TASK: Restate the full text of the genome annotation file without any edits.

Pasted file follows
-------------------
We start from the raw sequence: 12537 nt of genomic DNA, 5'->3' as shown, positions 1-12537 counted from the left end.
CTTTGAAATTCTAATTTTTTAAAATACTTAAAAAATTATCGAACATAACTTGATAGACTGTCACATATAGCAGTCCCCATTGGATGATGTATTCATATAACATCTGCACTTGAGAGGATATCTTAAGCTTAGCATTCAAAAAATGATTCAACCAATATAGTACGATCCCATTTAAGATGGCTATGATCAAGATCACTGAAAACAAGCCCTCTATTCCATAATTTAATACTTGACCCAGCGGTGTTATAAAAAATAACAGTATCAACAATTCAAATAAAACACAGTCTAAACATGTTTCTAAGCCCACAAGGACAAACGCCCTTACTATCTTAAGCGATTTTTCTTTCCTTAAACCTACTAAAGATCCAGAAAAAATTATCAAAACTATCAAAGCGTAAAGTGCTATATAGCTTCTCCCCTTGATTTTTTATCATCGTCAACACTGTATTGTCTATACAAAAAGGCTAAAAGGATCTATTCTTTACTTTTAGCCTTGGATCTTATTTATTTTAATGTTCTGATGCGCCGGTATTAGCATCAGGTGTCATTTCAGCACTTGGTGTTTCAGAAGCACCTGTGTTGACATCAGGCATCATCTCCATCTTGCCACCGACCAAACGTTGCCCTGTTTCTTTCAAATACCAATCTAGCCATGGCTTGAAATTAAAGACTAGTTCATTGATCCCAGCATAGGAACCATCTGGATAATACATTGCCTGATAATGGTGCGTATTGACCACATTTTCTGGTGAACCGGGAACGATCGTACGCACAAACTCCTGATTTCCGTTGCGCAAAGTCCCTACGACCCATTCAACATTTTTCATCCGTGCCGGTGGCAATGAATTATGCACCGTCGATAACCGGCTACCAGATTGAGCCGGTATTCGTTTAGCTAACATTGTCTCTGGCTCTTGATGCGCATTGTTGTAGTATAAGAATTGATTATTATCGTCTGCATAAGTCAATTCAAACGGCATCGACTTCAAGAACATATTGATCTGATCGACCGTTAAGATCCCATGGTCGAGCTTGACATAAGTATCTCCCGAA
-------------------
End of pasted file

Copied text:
We start from the raw sequence: 12537 nt of genomic DNA, 5'->3' as shown, positions 1-12537 counted from the left end.
CTTTGAAATTCTAATTTTTTAAAATACTTAAAAAATTATCGAACATAACTTGATAGACTGTCACATATAGCAGTCCCCATTGGATGATGTATTCATATAACATCTGCACTTGAGAGGATATCTTAAGCTTAGCATTCAAAAAATGATTCAACCAATATAGTACGATCCCATTTAAGATGGCTATGATCAAGATCACTGAAAACAAGCCCTCTATTCCATAATTTAATACTTGACCCAGCGGTGTTATAAAAAATAACAGTATCAACAATTCAAATAAAACACAGTCTAAACATGTTTCTAAGCCCACAAGGACAAACGCCCTTACTATCTTAAGCGATTTTTCTTTCCTTAAACCTACTAAAGATCCAGAAAAAATTATCAAAACTATCAAAGCGTAAAGTGCTATATAGCTTCTCCCCTTGATTTTTTATCATCGTCAACACTGTATTGTCTATACAAAAAGGCTAAAAGGATCTATTCTTTACTTTTAGCCTTGGATCTTATTTATTTTAATGTTCTGATGCGCCGGTATTAGCATCAGGTGTCATTTCAGCACTTGGTGTTTCAGAAGCACCTGTGTTGACATCAGGCATCATCTCCATCTTGCCACCGACCAAACGTTGCCCTGTTTCTTTCAAATACCAATCTAGCCATGGCTTGAAATTAAAGACTAGTTCATTGATCCCAGCATAGGAACCATCTGGATAATACATTGCCTGATAATGGTGCGTATTGACCACATTTTCTGGTGAACCGGGAACGATCGTACGCACAAACTCCTGATTTCCGTTGCGCAAAGTCCCTACGACCCATTCAACATTTTTCATCCGTGCCGGTGGCAATGAATTATGCACCGTCGATAACCGGCTACCAGATTGAGCCGGTATTCGTTTAGCTAACATTGTCTCTGGCTCTTGATGCGCATTGTTGTAGTATAAGAATTGATTATTATCGTCTGCATAAGTCAATTCAAACGGCATCGACTTCAAGAACATATTGATCTGATCGACCGTTAAGATCCCATGGTCGAGCTTGACATAAGTATCTCCCGAA